3.    Short Sale
The short sale is not something that you should be scared of or avoid. Actually, a short sale can be a “win-win” for both you and the lender.
Although it may not fell like it, banks really want to avoid foreclosures at all costs. The expenses associated with foreclosing on a property are astronomical, and the time it takes can be anywhere from 6-18 months (especially in Maryland). By taking a short sale, the bank can limit their loss. To qualify, you have to owe more than your property is worth, and be able to prove a true financial hardship. (Job loss, medical issues, pay cut; things of this nature will qualify you for a short sale.)
To start the short sale process, make sure you find a realtor who is experienced in short sales. The realtor should have over 30 closed, successful short sale transactions. This type of real estate transaction takes a special skill set, and only a select group of realtors know how to navigate the complexities of a short sale.
A short sale will impact your credit, but if the property is your primary residence, in almost every case you can walk away with no deficiency judgment and no IRS gain. (Secondary and investment properties are treated a differently, tax-wise.) Again, consult a qualified attorney and accountant before pursuing a short sale. In today’s market, it may still be your best option.
4.    Deed in Lieu of Foreclosure
If you don’t qualify for a loan modification or an attempt on a short sale was unsuccessful, your next course of action is to offer the lender a “Deed in Lieu of Foreclosure”. If for some reason your agent was successful in your short sale, you should try a seeking a more skilled agent to get the short sale re-opened. The requirements for a deed in lieu is similar to a short sale; unable to make payments, owe more on your house than it is worth, and  foreclosure is foreseeable in the immediate future.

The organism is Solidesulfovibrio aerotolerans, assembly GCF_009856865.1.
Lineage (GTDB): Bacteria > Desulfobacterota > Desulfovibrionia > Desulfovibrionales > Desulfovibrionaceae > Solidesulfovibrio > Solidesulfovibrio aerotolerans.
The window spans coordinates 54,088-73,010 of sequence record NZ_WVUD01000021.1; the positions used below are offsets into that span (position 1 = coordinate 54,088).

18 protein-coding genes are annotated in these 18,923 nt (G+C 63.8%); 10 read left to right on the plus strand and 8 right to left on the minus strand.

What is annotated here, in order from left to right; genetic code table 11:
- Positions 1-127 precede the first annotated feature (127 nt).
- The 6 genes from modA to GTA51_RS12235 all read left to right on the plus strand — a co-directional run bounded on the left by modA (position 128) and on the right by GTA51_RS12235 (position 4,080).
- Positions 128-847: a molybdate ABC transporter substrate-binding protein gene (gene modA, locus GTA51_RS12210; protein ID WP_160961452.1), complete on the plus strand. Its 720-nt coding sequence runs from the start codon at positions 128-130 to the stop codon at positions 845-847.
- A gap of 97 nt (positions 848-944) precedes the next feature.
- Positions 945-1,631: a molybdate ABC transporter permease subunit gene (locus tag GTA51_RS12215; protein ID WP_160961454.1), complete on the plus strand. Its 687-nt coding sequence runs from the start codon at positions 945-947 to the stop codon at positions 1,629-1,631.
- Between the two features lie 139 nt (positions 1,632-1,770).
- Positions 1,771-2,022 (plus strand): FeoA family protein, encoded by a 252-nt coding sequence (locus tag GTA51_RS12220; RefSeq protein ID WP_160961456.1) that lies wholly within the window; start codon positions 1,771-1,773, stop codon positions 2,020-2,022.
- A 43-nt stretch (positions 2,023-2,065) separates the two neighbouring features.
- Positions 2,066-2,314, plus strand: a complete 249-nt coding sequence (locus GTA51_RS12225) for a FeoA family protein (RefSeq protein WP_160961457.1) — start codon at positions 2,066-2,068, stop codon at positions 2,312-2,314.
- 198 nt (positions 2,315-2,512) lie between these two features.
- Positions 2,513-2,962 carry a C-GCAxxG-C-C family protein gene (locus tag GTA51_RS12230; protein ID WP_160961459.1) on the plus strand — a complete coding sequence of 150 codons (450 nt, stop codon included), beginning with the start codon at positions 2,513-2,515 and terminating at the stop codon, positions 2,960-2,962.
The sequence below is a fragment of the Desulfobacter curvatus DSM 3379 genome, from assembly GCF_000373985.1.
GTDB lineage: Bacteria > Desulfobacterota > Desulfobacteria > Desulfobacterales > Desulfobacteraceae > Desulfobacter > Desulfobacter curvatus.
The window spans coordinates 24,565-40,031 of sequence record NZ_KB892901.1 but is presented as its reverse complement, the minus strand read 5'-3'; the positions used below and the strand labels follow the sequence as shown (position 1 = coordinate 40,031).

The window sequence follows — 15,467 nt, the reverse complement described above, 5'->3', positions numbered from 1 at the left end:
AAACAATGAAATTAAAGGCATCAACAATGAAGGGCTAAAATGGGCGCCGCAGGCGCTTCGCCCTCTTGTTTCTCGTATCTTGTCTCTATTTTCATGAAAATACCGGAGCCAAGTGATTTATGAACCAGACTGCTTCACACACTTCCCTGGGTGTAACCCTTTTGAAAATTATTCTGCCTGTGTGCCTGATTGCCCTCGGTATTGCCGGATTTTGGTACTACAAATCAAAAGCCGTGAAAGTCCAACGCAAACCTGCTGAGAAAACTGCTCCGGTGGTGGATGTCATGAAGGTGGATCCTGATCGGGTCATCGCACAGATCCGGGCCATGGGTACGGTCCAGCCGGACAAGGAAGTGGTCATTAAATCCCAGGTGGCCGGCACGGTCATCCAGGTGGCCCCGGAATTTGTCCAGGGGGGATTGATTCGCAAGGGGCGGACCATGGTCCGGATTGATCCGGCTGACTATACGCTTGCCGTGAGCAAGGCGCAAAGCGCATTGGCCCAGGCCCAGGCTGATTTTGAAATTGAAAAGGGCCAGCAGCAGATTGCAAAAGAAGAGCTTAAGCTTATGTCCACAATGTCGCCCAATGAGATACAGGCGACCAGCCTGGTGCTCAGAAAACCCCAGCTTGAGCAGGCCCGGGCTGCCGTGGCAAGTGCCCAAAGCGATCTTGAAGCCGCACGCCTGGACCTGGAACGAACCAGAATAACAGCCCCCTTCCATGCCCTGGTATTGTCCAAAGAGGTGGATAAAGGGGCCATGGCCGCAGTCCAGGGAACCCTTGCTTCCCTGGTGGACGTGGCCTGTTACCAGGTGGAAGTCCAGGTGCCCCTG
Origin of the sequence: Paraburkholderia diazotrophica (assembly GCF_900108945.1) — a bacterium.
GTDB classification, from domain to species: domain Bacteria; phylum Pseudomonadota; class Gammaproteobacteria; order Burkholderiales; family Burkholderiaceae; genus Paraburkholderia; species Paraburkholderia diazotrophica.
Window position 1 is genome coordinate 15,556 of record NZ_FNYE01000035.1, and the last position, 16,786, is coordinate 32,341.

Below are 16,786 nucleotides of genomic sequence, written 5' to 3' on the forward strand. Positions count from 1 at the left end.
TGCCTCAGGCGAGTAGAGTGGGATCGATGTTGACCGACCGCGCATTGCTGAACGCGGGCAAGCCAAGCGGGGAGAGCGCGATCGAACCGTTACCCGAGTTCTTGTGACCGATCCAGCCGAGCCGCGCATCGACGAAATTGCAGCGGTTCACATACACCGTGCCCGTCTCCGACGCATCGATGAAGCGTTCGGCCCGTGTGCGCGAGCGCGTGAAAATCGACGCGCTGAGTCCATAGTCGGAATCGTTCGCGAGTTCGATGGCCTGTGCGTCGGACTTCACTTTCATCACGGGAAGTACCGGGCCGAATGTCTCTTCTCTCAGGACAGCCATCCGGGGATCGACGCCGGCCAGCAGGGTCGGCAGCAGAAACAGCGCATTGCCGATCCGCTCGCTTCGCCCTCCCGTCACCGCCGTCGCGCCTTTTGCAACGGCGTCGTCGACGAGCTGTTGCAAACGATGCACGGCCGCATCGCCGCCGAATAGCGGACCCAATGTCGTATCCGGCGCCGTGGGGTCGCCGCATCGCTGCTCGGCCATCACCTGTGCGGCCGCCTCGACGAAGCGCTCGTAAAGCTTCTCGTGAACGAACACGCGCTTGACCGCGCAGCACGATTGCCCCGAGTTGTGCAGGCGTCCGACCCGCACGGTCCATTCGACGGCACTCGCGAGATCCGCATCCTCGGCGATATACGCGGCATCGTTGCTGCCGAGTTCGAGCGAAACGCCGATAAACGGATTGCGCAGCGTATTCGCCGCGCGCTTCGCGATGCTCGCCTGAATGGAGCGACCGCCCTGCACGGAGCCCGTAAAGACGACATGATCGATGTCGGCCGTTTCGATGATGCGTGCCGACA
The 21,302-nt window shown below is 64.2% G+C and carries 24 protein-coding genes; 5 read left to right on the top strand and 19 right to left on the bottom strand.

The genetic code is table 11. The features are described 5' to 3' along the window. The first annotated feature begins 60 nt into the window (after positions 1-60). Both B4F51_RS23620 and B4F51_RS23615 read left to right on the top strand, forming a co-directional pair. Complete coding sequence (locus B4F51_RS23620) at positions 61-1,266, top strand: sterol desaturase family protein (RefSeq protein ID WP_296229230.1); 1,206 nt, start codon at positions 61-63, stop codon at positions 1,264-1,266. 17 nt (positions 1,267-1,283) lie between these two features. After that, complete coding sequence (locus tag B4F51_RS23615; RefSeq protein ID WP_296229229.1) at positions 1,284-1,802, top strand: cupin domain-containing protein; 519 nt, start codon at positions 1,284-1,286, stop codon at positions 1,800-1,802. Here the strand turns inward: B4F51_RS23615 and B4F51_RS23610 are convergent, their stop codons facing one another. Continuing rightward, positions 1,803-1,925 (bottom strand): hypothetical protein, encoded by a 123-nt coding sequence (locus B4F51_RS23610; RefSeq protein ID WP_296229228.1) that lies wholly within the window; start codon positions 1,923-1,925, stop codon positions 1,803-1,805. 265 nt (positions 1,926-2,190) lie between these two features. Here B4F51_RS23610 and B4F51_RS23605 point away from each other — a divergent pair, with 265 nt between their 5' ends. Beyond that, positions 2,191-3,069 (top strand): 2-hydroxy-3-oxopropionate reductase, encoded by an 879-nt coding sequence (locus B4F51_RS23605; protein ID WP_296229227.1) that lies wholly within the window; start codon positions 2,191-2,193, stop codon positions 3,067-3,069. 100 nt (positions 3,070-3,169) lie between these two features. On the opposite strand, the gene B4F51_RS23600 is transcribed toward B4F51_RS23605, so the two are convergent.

With a deed in lieu, you are offering to turn the deed over to the lender in exchange for them not foreclose on the property. This may limit some of the lender’s loss, as it eliminates some of the hefty expenditures that a foreclosure brings. The lender may feel taking the property in lieu of foreclosure is worth the cancellation of the note balance. *Though this is a negotiation it should only be performed after consulting a qualified attorney. 
Note: Most banks require the deed in lieu to be performed 60 days prior to the auction date and require that you attempt a short sale first, as this is considered a last alternative.
This information is offered as a basic overview to the consumer, providing information and education. Again, every situation is different and should be handled as such.  If you would like more information, please contact us as we would be glad to discuss your situation and course of action. Foreclosure can be avoided. Do not just let your property go to foreclosure — you have viable options!